On one occasion when my late husband was in the emergency room, the doctor gave him a "fist-bump" instead of the traditional handshake greeting, saying that it spreads fewer germs.
*(Personally, if I have to cough or sneeze in public, I prefer to lift the neck of my shirt, and sneeze or cough down the inside of my own shirt, thus preventing any possible outward contamination.)
Pretty Disgusting, Right?
But Maybe it's Only My Allergies...
Well, possibly. But most allergy sufferers are well familiar with their particular variety of allergy, and how it affects them seasonally.
In a year such as we had in the winter of 2013-2014, where much of the Western United States was under a drought, with many days of above-normal temperatures, the allergy season can become extended. Allergy symptoms in the middle of winter might indeed be mistaken for a cold.
Generally speaking, however, allergy season lasts longer than a cold. So, if you feel fine, other than the sneezing, watery, itchy eyes common to allergies, you probably do not have a cold or the flu.
As always, though, if in doubt, check with your doctor or nurse practitioner.
This information is in no way intended as a substitute for medical care, or diagnosis by a medical professional; It is merely an attempt to alleviate some confusion that may occur between many similar symptoms.
Please note that I am not a doctor or any other kind of medical professional.
I am merely a layperson with an interest in the health field. The information I have presented is a compilation from my research, data from the medical facility I use, and personal experience.
If you feel you have any of these symptoms that are causing you lingering problems, or severe symptoms that come on quickly, see your doctor at the earliest possible opportunity, or, go to the emergency room if you feel suddenly very ill and weak.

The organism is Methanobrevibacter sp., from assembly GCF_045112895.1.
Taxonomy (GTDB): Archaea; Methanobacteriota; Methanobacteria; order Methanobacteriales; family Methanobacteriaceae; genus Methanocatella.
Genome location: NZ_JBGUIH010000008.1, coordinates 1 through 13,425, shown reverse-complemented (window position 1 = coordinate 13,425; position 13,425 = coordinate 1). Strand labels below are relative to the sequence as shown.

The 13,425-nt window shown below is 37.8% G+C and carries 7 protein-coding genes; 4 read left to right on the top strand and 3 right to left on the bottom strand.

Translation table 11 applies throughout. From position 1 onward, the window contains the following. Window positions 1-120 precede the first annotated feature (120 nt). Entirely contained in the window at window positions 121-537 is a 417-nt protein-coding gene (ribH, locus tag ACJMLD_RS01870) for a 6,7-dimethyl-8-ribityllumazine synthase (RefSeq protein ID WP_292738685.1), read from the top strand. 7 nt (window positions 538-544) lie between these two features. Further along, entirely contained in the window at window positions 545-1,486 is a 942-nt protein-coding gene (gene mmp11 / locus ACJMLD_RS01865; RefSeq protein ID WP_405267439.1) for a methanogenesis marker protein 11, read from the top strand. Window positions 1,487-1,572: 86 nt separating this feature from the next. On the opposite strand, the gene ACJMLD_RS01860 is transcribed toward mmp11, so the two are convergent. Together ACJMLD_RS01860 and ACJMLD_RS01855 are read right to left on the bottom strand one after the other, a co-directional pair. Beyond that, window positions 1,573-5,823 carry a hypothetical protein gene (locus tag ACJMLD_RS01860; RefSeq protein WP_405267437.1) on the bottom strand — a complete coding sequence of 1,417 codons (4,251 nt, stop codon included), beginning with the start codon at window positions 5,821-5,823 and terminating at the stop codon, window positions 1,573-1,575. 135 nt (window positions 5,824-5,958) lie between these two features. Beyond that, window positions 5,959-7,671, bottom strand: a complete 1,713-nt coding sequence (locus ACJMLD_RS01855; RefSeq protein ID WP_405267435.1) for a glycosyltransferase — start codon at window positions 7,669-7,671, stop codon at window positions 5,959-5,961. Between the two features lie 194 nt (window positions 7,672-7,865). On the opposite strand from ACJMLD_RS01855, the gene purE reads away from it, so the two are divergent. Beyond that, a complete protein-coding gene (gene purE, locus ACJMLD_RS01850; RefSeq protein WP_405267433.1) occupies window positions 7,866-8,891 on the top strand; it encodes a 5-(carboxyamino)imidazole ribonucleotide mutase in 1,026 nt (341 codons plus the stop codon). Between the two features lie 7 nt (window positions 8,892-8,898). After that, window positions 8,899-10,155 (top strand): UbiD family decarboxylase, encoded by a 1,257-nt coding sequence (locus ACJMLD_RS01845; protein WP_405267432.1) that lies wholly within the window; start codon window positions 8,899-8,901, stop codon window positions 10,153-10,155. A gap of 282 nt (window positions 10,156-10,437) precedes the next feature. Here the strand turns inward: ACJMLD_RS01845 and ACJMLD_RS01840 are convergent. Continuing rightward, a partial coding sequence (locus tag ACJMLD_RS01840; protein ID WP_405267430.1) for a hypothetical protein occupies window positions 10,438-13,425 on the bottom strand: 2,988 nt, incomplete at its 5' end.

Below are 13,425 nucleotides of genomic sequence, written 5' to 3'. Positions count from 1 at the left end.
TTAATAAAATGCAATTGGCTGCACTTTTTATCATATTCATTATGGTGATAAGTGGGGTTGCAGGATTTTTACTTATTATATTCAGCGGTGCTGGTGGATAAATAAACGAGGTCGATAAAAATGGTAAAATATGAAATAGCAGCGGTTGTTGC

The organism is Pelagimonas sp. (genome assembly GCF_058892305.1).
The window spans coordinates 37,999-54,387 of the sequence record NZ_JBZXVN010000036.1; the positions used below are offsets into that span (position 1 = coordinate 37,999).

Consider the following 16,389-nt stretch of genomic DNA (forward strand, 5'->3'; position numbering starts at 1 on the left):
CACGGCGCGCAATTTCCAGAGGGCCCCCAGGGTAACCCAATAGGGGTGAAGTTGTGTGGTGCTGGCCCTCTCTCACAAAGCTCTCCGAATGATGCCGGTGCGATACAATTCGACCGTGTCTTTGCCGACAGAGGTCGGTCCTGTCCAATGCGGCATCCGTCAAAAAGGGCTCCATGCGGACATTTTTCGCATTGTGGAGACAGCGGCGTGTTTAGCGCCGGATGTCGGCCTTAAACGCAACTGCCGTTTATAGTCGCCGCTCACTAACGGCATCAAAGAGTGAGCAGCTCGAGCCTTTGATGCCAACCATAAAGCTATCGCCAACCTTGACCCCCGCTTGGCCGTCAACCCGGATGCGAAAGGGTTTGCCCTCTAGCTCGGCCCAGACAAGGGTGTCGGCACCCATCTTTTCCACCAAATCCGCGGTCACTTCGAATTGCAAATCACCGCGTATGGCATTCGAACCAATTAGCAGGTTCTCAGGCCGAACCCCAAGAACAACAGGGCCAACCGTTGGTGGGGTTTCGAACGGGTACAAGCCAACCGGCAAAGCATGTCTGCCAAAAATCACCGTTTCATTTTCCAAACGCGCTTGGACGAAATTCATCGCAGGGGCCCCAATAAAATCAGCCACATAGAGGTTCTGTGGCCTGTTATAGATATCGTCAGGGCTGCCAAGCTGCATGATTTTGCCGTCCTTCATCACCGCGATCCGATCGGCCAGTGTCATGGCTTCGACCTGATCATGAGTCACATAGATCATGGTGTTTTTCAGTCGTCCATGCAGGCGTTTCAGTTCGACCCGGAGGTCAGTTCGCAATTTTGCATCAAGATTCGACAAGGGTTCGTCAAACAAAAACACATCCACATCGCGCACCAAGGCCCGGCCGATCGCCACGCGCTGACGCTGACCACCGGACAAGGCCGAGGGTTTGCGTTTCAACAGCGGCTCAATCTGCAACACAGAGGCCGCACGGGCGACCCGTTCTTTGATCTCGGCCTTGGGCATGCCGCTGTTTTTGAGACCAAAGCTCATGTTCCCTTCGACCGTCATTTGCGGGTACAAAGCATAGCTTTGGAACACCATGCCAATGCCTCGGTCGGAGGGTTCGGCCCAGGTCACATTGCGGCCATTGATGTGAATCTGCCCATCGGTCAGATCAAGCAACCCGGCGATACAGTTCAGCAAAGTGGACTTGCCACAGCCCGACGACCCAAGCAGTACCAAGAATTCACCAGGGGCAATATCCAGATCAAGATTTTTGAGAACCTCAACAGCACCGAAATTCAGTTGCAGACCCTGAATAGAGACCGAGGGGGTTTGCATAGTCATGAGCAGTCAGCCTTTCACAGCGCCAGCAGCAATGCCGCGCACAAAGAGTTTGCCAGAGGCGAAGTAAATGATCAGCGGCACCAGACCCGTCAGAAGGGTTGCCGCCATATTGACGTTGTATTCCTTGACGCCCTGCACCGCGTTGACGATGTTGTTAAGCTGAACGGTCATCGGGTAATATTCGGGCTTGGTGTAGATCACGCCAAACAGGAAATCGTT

"Clinical Signs and Symptoms of Influenza: Prevention & Control Recommendations." Centers for Disease Control and Prevention. Centers for Disease Control and Prevention, 26 May 2016. Web
.DeNoon, Daniel J. "Raise Your Flu IQ." WebMD. WebMD, 2003.
Web."Different Types of Flu." WebMD. WebMD, n.d. Web.
"Types of Influenza Viruses." Centers for Disease Control and Prevention. United States Department of Health and Human Services, 27 Sept. 2017. Web.
This content is accurate and true to the best of the author’s knowledge and does not substitute for diagnosis, prognosis, treatment, prescription, and/or dietary advice from a licensed health professional. Drugs, supplements, and natural remedies may have dangerous side effects. If pregnant or nursing, consult with a qualified provider on an individual basis. Seek immediate help if you are experiencing a medical emergency.
© 2014 Liz Elias
Liz Elias (author) from Oakley, CA on June 12, 2014:
I know what you mean. It's almost as if "the flu" has become a catch-all for any kind of "I don't feel good" ailment, and often, a false excuse to beg off of work or school.
I'm glad you found the article of use; thanks much for the votes.
Maggie.L from UK on June 11, 2014:
I constantly hear people saying that they have the flu when it is probably just the common cold. I think the flu would probably have you confined to bed or at least the house for a couple of days. I like your check list on the chart. I've actually never had the flu and hopefully never will get it. Really useful information here. Voted up and useful.
Liz Elias (author) from Oakley, CA on March 08, 2014:
I declined the flu shot for years; I can't stand shots/needles.
However, given that my husband is a heart failure patient, and I have now morphed into the "elderly" status of 66 years, I was sort of forced to break down and get one this season.
I was kind of miffed, because I ended up getting 3 shots that day! The flu shot, the pneumonia shot, and a tetanus booster! Grrr...and then, was told to return in 3 months for a shingles vaccine. Oh, dear! Hubby got off with just his flu shot and tetanus booster, as he'd been given the pneumonia one during one of his hospital stays. Sigh.
At any rate, I'm glad you found the article useful. Thanks very much for commenting and adding the importance sanitation.
FlourishAnyway from USA on March 08, 2014:
This answers common questions and should be very useful! I particularly like your table that sums it all up. I typically choose to turn down the flu shot and end up am fine, but I do exercise considerable precaution with hand-washing and avoiding public areas during extreme outbreaks. I didn't know the bit about health professionals who wear masks. Stay well!